LISD ePortfolio

The following is a brief overview of the LISD ePortfolio

Why ePortfolios?

"Too often our students consider their work in the classroom as required assignments—not work that has anything to do with what they will be doing in the real world. Oh, maybe they are picking up some skills they might use in their future employment, but that’s about it. As teachers, how do we get students to understand that the work they do in our classes—such as team projects, community service, technical papers, and even research—is relevant to what they will be doing after they graduate? How do we encourage them to keep their materials and use them to validate their work as students?"

The LISD Template Layout

The LISD ePortfolio is organized by an "All About Me" and six 21st century skills, NOT content areas. Students will update their all about me to reflect their unique interests and perspectives and they will add artifacts and reflections from various areas to each of the 21st century skill pages.
Each 21st century skill page is set up in a blog style format. The section at the top where the reflection prompts currently are will stay at the top, however it can be modified. Every time a student is ready to add a new artifact/reflection they will click the "new post" button to create a new section. Each new post will go above the others, so the most current items will be at the top.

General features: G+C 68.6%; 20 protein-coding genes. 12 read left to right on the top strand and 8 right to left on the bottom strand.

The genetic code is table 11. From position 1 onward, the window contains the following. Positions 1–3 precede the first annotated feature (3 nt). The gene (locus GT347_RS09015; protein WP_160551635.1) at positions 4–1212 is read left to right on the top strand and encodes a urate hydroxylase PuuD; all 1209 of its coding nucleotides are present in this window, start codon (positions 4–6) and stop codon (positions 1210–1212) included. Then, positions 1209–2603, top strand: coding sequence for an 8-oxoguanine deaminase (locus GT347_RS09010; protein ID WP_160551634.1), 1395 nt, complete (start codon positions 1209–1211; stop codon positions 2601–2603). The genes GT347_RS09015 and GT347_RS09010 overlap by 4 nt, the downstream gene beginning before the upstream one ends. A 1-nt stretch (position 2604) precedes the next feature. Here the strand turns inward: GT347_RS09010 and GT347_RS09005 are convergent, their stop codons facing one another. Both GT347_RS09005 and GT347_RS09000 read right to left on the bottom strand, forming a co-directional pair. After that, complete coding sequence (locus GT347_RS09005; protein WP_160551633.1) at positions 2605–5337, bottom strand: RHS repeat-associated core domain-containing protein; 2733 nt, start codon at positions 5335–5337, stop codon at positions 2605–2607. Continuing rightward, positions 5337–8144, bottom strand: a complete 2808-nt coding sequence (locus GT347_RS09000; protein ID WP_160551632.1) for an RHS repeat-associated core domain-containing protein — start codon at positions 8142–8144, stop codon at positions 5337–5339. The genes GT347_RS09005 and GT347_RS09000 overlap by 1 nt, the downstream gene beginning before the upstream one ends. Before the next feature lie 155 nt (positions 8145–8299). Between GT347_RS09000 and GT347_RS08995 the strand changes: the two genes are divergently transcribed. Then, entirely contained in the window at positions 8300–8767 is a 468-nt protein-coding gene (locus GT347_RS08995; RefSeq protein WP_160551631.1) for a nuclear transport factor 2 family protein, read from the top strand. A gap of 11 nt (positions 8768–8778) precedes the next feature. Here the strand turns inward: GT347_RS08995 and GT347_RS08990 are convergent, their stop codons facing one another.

What are Artifacts?

Artifacts can come from a wide range of student work, both in and out of school. Artifacts should be selected not only from the core academic areas, but also electives and extra curricular activities. Student-selected artifacts may include:
  • Projects
  • Processes
  • Videos
  • Essays
  • Drawings
  • Photographs


Students will select artifacts, complete or incomplete, that show growth and reflect students’ skill level in regard to 21st century skills. Students will identify where to place artifacts in their ePortfolio and may use the same artifact in multiple categories as appropriate.

The Importance of Reflections

"Most of us go through life viewing our experiences as isolated, unrelated events. We also view these happenings simply as the experiences they are, not as opportunities for learning. Psychologists refer to this type of lifeview as an "episodic grasp of reality" (Feuerstein, Rand, Hoffman, & Miller, 1980), and it is not a habit we want to pass along to children. Instead, we want students to get into the habit of linking and constructing meaning from their experiences. Such work requires reflection."

What Can You Do?

In all classes - core and elective:

  • Use the vocabulary of the six 21st century skills
  • Help students capture and organize their learning in their google drive
  • Model reflecting on learning
  • Provide time and oppurtunities for students to reflect on learning

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